Everybody has their traditions, especially around Christmas. Baking, sewing, decorating, stringing popcorn and making construction paper chains; and of course, getting the Christmas tree. I’m not sure where we got our Christmas tree when I was really little, but I sure have a lot of memories of cutting down our own; right out in the field on our farm.
Dad had a good friend from work named Don. I was never allowed to call him Don, ’cause that’s disrespectful, and I had to respect my elders. There’s no commandment about that, only about parents. Still, my parents said I had to, so if I didn’t, it was still a sin against honoring mothers and fathers. Anyways, I called Dad’s friend, Mr. B, ’cause that’s respectful, same thing for his wife, too, only she was Mrs. B, of course. Anyways, Mr. and Mrs. B bought some land from Dad and built a house and became our neighbors. They had a son, Scott and a daughter, Sandy.
Scott’s dad and mine got a grand idea to have a Christmas tree farm. They hoped to sell Christmas trees some day and make a whole lot of money, then they could say, ‘money grows on trees’, but that never happened. For one thing, it takes a long time to grow trees, and they sorta lost interest. For another thing, it takes a lot of tending to get good-looking Christmas trees: pruning and training the branches to grow straight, and those two dads were way too busy working overtime for Ma Bell, to be out in the field babying Christmas trees. In the meantime, Scott got asthma from drinking drain cleaner he found under the kitchen sink, and the whole family moved to Arizona where the air was easier to breathe and Mrs. B’s hair stayed as straight as a pin and never got frizzy like it did in the summer when she was our neighbor.
Every year, Dad hooked a toboggan on to the back of the trailer and we all got on board and headed out to pick out a Christmas tree. We searched that whole grove of trees looking for just the right one. Those trees looked so little out there in the field, with no ceiling but the clear blue sky over top. Just when Dad thought we found the right tree, someone said, “Wait a minute. Here’s a better one,” and sure enough it was a better one.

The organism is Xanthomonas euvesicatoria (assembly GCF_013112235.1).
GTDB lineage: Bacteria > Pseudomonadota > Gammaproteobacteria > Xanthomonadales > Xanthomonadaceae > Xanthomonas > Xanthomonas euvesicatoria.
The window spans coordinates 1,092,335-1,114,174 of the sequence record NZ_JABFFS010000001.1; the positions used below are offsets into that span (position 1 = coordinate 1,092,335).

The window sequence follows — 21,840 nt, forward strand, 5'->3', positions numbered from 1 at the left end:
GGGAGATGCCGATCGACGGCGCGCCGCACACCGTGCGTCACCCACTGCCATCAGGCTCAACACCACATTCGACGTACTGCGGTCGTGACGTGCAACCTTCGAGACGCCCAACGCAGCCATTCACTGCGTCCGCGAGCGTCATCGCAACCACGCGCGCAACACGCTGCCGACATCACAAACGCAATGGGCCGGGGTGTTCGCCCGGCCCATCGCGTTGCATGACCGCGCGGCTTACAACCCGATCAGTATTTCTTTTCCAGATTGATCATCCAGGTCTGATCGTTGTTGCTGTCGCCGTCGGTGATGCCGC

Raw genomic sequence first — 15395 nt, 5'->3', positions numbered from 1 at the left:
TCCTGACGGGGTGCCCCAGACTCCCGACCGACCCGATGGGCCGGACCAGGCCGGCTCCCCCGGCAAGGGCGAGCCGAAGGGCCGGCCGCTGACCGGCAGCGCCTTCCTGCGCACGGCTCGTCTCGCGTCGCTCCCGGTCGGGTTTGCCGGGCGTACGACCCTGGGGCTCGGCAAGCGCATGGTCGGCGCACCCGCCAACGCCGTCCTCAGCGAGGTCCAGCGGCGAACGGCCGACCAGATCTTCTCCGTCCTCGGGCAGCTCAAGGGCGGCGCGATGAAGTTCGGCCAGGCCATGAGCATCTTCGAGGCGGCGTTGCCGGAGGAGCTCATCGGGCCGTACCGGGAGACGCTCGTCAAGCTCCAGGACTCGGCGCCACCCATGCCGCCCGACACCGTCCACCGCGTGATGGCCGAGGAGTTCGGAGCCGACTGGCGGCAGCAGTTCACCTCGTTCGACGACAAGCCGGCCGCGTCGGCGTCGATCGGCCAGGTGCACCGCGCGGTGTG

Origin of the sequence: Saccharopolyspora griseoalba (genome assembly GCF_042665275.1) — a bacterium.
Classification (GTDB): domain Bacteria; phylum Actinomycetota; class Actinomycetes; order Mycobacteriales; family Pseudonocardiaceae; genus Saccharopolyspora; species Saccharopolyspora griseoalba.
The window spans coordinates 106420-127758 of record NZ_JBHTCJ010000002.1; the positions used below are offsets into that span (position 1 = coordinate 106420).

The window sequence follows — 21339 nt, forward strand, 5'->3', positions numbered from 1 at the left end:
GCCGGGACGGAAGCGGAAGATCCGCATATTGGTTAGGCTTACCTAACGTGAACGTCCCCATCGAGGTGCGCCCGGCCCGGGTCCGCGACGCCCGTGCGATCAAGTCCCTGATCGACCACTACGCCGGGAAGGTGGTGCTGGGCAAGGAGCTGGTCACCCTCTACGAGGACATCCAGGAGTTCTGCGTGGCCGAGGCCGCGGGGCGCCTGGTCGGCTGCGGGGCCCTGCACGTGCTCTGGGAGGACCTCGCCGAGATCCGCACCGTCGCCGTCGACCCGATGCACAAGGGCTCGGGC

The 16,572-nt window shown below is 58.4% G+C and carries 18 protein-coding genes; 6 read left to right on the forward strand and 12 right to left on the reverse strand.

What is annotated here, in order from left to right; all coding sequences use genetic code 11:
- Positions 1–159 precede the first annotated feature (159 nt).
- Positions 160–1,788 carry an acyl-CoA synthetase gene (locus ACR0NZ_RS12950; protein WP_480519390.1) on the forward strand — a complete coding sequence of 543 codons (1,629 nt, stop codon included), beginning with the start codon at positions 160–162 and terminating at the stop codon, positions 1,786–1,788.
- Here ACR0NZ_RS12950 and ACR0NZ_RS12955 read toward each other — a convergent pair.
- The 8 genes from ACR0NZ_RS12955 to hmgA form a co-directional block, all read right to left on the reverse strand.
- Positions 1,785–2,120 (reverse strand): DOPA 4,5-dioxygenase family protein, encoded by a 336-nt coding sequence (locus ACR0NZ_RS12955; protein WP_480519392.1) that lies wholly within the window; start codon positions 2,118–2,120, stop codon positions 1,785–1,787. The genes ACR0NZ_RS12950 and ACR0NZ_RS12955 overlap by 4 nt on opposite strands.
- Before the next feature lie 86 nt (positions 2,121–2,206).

At long last, Dad tied the tree to the toboggan and us kids ran in back trying to jump on and hitch a ride. Well, two kids, usually Loren and whatever Little Kid was along, got to ride on the tractor, the rest of us ran behind. Bonita and Vickie and I would just catch up before Dad put the gas on high and sped away from us. It’s probably a good thing we never caught up, ’cause those trees were prickery, and kinda sappy, too. Sappy clothes were impossible to get clean, which was no good, even our barn coats did smell like Christmas for weeks on end.
Dad squeezed the tree through the door, spraying needles and the clean smell of fresh-cut wood all over Mom’s clean-for-Christmas house. That tree looked huge now, and sometimes Dad had to drag it back outside to cut some more off the bottom, ’cause the top bent over at the ceiling.
Mom stood back and told Dad to turn the tree this way and that way until the best side faced forward and the worst side was in the corner. Sometimes it took almost as long as picking out the tree, ’cause lots of times Mom had a hard time finding a really good side. Anyways, by the time the tree got screwed into the stand and situated just so, the whole place smelled like pine, and needles got spread all over the whole entire house and stuck in any bare feet that happened by, which for sure was me, ’cause I loved to go barefoot inside, even in the winter.
Mom let us kids decorate the tree just the way we wanted. My favorite part was right at the end when we got to throw the tinsel icicles. Mom said it was best to put them on one at a time and she showed us how to drape them down from one branch to another. Deanna did prefect at decorating like that. That was no fun to me. I grabbed a handful and threw it as close to the top as I could. Then Bonita did the same thing, and so did Vickie, only they were unable to throw as high as I could. I loved watching those icicles cascade in the air like fireworks on the 4th of July, then stick all over the branches. That for sure was my favorite part.
After a while those trees got so big, Dad had to climb up the tree and cut off the tip. Still, it looked so tiny out there in the wide open space, and so huge indoors. Then Johnny came along, and he was allergic to Christmas trees and almost everything about Christmas. We got our tree from a store and kept it in the attic and only put ornaments and garland on it; no more tinsel and no more chopping down our own. Mom said she loved that tree the best of all our trees.
I asked Mom how she kept quiet during all the tinsel throwing, paper ring making, popcorn stringing and repeated singing of Jingle Bells and Santa Clause is Coming to town. That must have been some ugly tree when we got done: globs of tinsel, uneven distribution of the ornaments and a mish-mash of elementary school ornaments. She looked at me and said, “What do you mean? Those trees were gorgeous.” I guess that’s what love does to the memory.